Laboratory assessment of Leydig cell function
In the adult male, cessation or diminution of testosterone secretion is difficult to appreciate clinically. The symptoms of loss of libido and impotence are not specific for androgen lack and the most often occur in men with normal Leydig cell function. A decrease in frequency of shaving, early soft wrinkling of the face, and a softening of the testis may be present.
serum testosterone levels,
Syndromes of androgen resistance.
Syndromes manifested by feminine habitus and the presence of testes, and is characterized by an absolute or varying degrees of resistance to androgen action as a result of absent or decreased amounts of intracellular receptor for dinydrotestosterone.
Patients present in their teenage years as girls with primary amenorrhea, this pseudohermaphroditism is inherited, with transmission as an X-linked recessive or autosomal dominant trait. In the most extreme form, testicular feminization, the women have well-developed breasts, absent pubic and axillary hair, normal external genitalia, a short blind vaginal pouch, an absent uterus, and testes(palpable “masses”) present either in the labial folds or inguinal canal. The tests have small tubules and lack germ cells.
Laboratory data are X, Y genotype, testosterone, and estradiol levels at the upper limits of the normal adult male range, high LH (due to androgen resistance), and usually normal FSH (due to persistent Sertoli cells).
Precocious puberty -
is activation of the hypothalamic-pituitary axis with a consequent enlargement and maturation of the gonads, and the development of the secondary sexual characteristics, adult serum testosterone levels, and spermatogenesis (the onset of sexual maturation before age 10 in males).
The incidence of true precocious puberty is greater in females (2:1), and about 80 % of female cases have no identifiable abnormality. In contrast, 60 % of male cases have underlying organic disease.
Boys exhibit facial, axillary, and pubic hair, penile growth, and increased masculinity. Linear growth is initially rapid in both sexes, but the adult height is shortened by premature closure of the epiphysis.
Laboratory evaluation should include skull x-rays, 24-h urinary 17-KS measurement, and the serum LH, FSH levels, CT scanning of the brain.
Treatment include therapy of the organic factor and suppressing of gonadotropins.
Sexual disorders in the female are often presented with menstrual abnormalities such as primary (Turner’s syndrome, congenital adrenal hypoplasia) and secondary amenorrea.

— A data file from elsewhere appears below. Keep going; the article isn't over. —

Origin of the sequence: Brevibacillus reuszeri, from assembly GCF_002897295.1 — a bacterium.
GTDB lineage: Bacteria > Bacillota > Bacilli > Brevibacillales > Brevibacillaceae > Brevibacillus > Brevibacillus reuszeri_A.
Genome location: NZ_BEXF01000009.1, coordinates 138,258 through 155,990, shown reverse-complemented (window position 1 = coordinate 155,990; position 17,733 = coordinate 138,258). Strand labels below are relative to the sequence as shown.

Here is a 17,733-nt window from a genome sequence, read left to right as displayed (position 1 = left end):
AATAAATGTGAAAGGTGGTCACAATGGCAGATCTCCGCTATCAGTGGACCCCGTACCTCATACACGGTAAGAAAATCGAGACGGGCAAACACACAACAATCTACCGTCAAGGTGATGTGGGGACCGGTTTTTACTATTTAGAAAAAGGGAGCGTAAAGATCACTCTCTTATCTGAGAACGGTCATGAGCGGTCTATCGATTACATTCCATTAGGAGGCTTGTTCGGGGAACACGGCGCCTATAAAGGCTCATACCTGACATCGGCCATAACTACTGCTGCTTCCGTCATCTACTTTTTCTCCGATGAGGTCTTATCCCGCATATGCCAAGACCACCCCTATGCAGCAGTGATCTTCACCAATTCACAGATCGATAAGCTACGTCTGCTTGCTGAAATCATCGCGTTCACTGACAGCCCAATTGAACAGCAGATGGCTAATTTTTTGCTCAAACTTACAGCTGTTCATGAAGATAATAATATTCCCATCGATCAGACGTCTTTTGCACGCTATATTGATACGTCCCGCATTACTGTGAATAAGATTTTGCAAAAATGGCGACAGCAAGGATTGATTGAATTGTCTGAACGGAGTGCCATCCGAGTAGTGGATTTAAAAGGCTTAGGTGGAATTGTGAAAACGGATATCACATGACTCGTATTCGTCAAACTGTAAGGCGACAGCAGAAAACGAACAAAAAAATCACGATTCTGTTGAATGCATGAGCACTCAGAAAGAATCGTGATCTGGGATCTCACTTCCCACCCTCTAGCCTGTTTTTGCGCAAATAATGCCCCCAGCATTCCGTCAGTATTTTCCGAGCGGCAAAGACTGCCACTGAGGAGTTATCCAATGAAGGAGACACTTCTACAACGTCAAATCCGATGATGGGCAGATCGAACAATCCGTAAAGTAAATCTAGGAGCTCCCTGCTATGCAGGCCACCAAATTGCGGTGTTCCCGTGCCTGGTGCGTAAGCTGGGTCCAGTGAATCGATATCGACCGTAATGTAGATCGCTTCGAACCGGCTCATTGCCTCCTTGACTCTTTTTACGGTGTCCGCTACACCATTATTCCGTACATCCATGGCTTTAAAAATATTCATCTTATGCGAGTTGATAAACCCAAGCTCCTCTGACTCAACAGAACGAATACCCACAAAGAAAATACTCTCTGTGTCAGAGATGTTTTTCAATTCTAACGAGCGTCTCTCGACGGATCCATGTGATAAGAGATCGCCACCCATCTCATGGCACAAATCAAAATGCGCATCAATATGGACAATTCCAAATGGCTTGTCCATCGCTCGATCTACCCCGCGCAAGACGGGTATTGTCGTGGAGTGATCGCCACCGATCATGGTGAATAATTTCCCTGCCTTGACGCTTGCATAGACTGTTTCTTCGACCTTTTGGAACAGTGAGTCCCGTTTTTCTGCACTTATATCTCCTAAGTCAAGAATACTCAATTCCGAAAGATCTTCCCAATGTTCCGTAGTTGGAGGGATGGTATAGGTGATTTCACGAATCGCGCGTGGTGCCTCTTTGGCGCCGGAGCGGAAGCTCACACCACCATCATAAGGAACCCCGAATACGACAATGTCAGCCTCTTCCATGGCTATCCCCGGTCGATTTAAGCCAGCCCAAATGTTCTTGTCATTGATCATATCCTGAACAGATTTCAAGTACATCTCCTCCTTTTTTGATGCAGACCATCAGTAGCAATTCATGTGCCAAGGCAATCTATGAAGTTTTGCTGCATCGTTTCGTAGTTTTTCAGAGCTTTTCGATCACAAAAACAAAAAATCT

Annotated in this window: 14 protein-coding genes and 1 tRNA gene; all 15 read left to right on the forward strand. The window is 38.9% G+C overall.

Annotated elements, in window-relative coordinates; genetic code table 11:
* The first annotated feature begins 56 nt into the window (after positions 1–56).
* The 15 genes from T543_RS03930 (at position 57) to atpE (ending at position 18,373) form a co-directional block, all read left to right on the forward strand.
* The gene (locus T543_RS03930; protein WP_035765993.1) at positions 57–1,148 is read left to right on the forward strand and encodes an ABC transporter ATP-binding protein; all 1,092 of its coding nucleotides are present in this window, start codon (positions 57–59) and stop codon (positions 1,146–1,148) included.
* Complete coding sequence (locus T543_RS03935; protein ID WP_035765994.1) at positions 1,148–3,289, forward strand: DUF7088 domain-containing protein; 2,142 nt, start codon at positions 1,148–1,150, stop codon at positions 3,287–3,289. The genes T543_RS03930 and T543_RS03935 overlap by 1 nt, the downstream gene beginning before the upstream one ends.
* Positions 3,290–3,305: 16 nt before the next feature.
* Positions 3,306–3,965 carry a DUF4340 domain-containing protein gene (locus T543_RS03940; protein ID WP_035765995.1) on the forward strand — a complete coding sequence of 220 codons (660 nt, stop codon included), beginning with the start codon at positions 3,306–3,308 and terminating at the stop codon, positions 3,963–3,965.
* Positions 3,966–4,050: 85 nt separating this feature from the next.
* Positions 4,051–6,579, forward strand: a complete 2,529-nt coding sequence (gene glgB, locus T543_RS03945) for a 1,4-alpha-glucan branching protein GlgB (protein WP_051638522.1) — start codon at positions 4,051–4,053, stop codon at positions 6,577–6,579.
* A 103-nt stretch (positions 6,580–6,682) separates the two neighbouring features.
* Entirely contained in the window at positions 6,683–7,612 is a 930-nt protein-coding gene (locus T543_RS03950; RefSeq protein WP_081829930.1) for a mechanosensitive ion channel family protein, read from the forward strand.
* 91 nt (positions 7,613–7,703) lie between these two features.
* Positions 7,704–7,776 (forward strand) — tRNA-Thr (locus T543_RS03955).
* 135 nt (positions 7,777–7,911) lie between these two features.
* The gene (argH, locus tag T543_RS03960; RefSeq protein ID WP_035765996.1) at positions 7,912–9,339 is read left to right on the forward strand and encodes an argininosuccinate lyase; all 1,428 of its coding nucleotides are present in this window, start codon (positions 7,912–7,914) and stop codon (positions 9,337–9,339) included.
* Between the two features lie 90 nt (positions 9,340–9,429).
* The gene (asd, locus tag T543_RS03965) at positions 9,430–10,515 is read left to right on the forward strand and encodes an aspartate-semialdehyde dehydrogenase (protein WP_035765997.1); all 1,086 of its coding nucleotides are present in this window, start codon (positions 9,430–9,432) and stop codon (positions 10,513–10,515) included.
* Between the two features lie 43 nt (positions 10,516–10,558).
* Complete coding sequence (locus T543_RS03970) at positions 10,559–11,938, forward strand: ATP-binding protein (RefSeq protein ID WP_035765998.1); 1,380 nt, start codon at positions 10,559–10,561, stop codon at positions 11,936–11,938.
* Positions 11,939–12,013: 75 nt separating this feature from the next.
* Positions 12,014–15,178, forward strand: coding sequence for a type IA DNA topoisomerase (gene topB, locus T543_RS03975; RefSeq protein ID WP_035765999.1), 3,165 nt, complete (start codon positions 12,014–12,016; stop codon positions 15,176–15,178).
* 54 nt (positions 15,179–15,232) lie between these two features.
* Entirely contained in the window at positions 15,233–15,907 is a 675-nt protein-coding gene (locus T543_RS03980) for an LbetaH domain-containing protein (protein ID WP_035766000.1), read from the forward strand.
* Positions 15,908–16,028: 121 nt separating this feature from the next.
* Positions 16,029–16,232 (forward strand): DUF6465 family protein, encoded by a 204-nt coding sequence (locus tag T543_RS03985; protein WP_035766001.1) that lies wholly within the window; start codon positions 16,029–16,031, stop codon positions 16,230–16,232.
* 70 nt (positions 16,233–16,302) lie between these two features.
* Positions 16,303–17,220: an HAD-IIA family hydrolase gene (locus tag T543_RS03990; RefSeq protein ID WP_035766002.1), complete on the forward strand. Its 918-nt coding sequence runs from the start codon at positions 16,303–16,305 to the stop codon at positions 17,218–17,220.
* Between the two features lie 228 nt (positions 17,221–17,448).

Turner’s syndrome (ovarian dysgenesis)is characterized by 45,X karyotype and chromatin-negative buccal swear, streak gonads, infertility, primary amenorrhea, short stature, sexual infantilism, a variety of phenotypic abnormalities (webbing of the neck, high-arched palate, low posterior hairline, low-set ears, cubitus valgys, chest deformities, shortening of metacarpal, metatarsal, and phalangeal bones, hypoplastic nails, pigmented nevi, small mandible, epicanthol folds, lymphedema of the hands and feet, tendency for keloid formation) plasma gonadotropins are usually elevated.
It is the presence of male and female gonads in the same individual.
The exact origin of true hermaphroditism is not known.
The external genitalia are ambiguous, with either male or female predominance. A penis with hypospadia and cryptorchism is often present. Breast development and menses occur in about 70 % of the patients ovulation and spermatogenesis are uncommon most patient are raised as males. 2/3 of patients are chromatin-positive, and the most common karyotype is 46,XX. Mosaic patterns such as XX/XY and XY/XXY are often found.
It is discontinuation of menstruation. It may be natural (results from age-related declining ovarian function and usually occurs between ages 40 and 50. As the ovary becomes atrophic and ceases to respond to gonadotropin stimulation, the few remaining follicles undergo atresia and urinary gonadotropin excretion increases sharply), premature (refers to cessation of ovarian function before the age 40, and must be distinguished from gonadal dysgenesis and hypopituitarism), artificial (follows ovariectomy, irradiation of the ovaries).
Menopause may be asymptomatic or symptoms primarily due to estrogen deficiency and autonomic nervous system responses may be severe and last a few months or year.
- vasomotor effects (hot flushes and sweating);
- psychological (anxiety, emotional lability, irritability);
- genitourinary (dyspareunia (senile vaginitis), vaginal infections, urgency of micturation);
- changes of the skin and hair (dryness, hair loss);
- cardiovascular disorders.